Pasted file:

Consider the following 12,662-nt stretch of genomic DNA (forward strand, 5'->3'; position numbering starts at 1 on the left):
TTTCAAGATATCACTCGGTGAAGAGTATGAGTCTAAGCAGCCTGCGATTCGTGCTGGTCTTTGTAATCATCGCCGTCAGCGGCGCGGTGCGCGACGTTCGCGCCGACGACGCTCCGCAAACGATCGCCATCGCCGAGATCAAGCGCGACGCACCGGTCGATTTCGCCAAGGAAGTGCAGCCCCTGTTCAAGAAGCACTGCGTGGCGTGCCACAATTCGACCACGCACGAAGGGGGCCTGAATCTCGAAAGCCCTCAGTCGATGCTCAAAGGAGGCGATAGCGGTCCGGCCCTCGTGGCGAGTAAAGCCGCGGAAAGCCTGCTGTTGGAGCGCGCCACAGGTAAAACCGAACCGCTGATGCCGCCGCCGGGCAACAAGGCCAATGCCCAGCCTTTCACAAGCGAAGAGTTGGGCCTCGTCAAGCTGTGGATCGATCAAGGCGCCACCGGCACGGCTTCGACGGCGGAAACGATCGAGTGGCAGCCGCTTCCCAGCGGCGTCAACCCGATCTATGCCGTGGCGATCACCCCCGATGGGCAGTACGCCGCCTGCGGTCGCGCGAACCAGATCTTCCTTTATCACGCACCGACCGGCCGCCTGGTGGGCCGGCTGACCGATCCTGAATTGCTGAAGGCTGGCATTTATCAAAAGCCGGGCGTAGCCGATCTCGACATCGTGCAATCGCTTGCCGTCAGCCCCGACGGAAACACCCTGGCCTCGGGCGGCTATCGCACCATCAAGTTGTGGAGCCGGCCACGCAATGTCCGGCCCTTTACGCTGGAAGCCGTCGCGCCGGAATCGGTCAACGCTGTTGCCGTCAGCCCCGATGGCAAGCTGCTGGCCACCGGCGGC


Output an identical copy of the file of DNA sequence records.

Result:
Consider the following 12,662-nt stretch of genomic DNA (forward strand, 5'->3'; position numbering starts at 1 on the left):
TTTCAAGATATCACTCGGTGAAGAGTATGAGTCTAAGCAGCCTGCGATTCGTGCTGGTCTTTGTAATCATCGCCGTCAGCGGCGCGGTGCGCGACGTTCGCGCCGACGACGCTCCGCAAACGATCGCCATCGCCGAGATCAAGCGCGACGCACCGGTCGATTTCGCCAAGGAAGTGCAGCCCCTGTTCAAGAAGCACTGCGTGGCGTGCCACAATTCGACCACGCACGAAGGGGGCCTGAATCTCGAAAGCCCTCAGTCGATGCTCAAAGGAGGCGATAGCGGTCCGGCCCTCGTGGCGAGTAAAGCCGCGGAAAGCCTGCTGTTGGAGCGCGCCACAGGTAAAACCGAACCGCTGATGCCGCCGCCGGGCAACAAGGCCAATGCCCAGCCTTTCACAAGCGAAGAGTTGGGCCTCGTCAAGCTGTGGATCGATCAAGGCGCCACCGGCACGGCTTCGACGGCGGAAACGATCGAGTGGCAGCCGCTTCCCAGCGGCGTCAACCCGATCTATGCCGTGGCGATCACCCCCGATGGGCAGTACGCCGCCTGCGGTCGCGCGAACCAGATCTTCCTTTATCACGCACCGACCGGCCGCCTGGTGGGCCGGCTGACCGATCCTGAATTGCTGAAGGCTGGCATTTATCAAAAGCCGGGCGTAGCCGATCTCGACATCGTGCAATCGCTTGCCGTCAGCCCCGACGGAAACACCCTGGCCTCGGGCGGCTATCGCACCATCAAGTTGTGGAGCCGGCCACGCAATGTCCGGCCCTTTACGCTGGAAGCCGTCGCGCCGGAATCGGTCAACGCTGTTGCCGTCAGCCCCGATGGCAAGCTGCTGGCCACCGGCGGC